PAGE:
Witch Hazel
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Witch Hazel

The scientific name of Witch Hazel is Hamamelis virginiana, grown in eastern North America. It's a shrub that grows oval-shaped leaves with yellow flowers. These flowers usually bloom in late autumn or early winter. Generally, however, only the bark, leaves and twigs are used medicinally.

The "witch" in the name Witch Hazel comes from the Anglo-Saxon word meaning "to bend." The name Witch Hazel is also derived from the Old English word for "pliant", and as a matter of fact, the limber branches were used to make archery bows. Other names for Witch Hazel are Snapping Hazelnut and Winter bloom.

Generally speaking, Witch Hazel acts as an astringent with healing properties that relieves itching. It is very useful in skin care. It reduces swelling and inflammation from bruises, hemorrhoids and even helps to relieve varicose veins as well. Witch Hazel is also effective in stopping bleeding both internally and externally.

For hundreds of years, forked twigs from Witch Hazel trees were used as divining rods to locate water and minerals. The Indians drank Witch Hazel tea as a general tonic and used it as a gargle for mouth and throat irritations.

Witch Hazel can be taken in a liquid extract form as well as a powdered form. The liquid form is taken from the leaves or bark of the plant and mixed with water and alcohol. The tea or fluid extract is one of nature's best remedies for stopping excessive menstruation, hemorrhages from the lungs, stomach, nose, uterus, kidneys and rectum. There are several different uses for both the liquid and powdered form of this herb.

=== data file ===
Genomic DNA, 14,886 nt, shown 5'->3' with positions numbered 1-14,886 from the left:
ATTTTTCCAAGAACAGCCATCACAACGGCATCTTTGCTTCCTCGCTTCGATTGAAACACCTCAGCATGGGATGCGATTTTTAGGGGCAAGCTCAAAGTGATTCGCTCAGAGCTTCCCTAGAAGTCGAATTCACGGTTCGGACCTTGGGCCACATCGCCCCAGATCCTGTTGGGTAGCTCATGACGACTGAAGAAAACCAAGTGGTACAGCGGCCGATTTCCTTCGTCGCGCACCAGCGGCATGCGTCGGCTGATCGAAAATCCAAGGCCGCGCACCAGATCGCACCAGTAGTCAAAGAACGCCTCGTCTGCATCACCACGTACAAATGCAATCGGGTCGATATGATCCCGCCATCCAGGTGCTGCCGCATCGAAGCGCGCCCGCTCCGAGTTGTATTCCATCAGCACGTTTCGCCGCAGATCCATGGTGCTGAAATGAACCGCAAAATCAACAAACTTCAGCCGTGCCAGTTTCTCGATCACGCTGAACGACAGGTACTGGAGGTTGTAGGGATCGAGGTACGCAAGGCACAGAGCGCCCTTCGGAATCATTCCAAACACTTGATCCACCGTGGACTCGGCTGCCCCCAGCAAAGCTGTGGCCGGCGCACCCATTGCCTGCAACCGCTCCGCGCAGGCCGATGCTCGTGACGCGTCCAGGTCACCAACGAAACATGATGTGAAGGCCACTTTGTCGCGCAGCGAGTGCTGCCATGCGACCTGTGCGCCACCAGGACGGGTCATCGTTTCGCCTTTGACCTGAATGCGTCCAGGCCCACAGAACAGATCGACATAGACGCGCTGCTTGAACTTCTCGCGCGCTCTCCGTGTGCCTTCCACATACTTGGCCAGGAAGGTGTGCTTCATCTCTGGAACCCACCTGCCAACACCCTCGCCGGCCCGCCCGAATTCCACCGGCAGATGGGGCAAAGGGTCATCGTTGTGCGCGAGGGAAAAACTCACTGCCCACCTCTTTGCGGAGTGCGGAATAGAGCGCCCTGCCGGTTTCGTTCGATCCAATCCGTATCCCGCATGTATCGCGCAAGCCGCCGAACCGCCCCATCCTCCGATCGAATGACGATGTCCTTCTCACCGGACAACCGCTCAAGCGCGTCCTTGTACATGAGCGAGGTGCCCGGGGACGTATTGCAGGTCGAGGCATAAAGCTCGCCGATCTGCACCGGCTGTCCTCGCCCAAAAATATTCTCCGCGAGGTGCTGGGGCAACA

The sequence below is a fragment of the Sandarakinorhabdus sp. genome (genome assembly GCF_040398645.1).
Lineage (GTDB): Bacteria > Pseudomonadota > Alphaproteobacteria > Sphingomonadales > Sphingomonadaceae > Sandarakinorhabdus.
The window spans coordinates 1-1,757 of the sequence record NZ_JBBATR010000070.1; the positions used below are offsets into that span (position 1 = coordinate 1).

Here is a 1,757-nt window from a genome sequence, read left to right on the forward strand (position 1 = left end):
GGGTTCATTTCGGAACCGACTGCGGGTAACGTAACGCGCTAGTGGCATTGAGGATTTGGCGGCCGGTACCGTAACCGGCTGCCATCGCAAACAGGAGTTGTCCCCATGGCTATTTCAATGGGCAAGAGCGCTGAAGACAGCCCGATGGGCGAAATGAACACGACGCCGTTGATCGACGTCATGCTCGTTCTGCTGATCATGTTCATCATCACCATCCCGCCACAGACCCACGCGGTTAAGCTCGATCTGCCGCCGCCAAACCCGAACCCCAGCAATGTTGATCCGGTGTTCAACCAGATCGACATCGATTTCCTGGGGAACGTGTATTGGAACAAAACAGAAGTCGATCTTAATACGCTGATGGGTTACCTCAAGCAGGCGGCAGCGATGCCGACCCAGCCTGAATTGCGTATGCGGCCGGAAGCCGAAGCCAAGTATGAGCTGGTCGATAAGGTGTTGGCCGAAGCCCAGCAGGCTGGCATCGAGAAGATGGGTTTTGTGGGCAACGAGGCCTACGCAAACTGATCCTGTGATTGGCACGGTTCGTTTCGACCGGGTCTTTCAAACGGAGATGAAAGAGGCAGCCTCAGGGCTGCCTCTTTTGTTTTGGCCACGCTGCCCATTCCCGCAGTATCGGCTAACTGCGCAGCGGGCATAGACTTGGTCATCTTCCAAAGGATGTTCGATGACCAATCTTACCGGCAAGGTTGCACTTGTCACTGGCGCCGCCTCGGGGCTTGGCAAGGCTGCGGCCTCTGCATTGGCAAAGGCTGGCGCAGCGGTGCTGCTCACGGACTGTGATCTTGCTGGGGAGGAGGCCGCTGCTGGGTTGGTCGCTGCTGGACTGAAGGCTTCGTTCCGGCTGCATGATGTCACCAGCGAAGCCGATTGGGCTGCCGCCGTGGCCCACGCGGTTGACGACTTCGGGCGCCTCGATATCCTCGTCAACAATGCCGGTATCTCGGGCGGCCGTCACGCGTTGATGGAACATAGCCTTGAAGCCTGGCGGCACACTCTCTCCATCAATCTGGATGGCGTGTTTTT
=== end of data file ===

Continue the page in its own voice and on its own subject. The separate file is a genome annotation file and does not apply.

Bodily Influences of Witch Hazel: Anti-Inflammatory, antiseptic, astringent, haemostatic, sedative, styptic, tonic.

  • Good for wounds or sores, sore and inflamed eyes, There is not an inflamed condition internally or externally that will not benefit by this herb.
  • It's a safe, non-toxic herbal substance that can be used in the cleansing and toning of the skin and to help prevent an oily build-up on the tissues of the skin.
  • A basic usefulness of Witch Hazel leaves is for treating female congestive conditions of the uterus, cervix and vagina, including vaginitis and prolapsus.
  • Witch Hazel steam baths are very beneficial in helping to loosening heavy phlegm and coughing it up.
  • It has a slight sedative property when taken internally. It is very useful for treating inflamed or irritated sensitive tissues, like mucous membranes.
  • Witch Hazel compresses are used to treat headaches, inflamed eyes, skin irritations, insect bites, burns and infections.
  • An extract helps when applied to strained muscles and arthritic joints.
  • Witch Hazel is used in great quantities for external use, such as an astringent skin cleanser, body lotion, aftershave, massage liquid for body and scalp, and an aid in setting hair.
  • The herbal extract of Witch Hazel is also used for insect bites and sunburns.

General Uses For Witch Hazel At A Glance:

  • Abrasions
  • Backaches
  • Bleeding gums
  • Bruises
  • Burns
  • Cancer
  • Circulation
  • Colds
  • Coughs
  • Cuts
  • Diarrhea
  • Hemorrhoids
  • Inflamed eyes
  • Fevers
  • Gargle
  • Gums
  • Mouthwash
  • Muscles (sore)
  • Nervousness
  • Nose bleeds
  • Poison ivy
  • Sinus
  • Sore throat
  • Stings
  • Swellings
  • Ulcers
  • Vaginitis
  • Varicose veins
  • Venereal disease

Phytochemical Content: (Plant derived chemical compounds…in other words, these are what the herb plant is made up of.)

Beta-ionone, gallic acid, isoquercitrin, kaempferol, leucodelphinidin, myrcetin, phenol, quercetin, cuercetrin, saponins, & tannins.

Sources of Information:

  • Balch, James F., M.D. and Balch, Phyllis A., CNC. Prescription for Nutritional Healing. Penguin Putnam Inc., 2000
  • Ritchason, Jack N.D. The Little Herb Encyclopedia. Woodland Publishing Inc., 1995.
  • Kloss, Jethro. Back to Eden. Beneficial Books, 1972.

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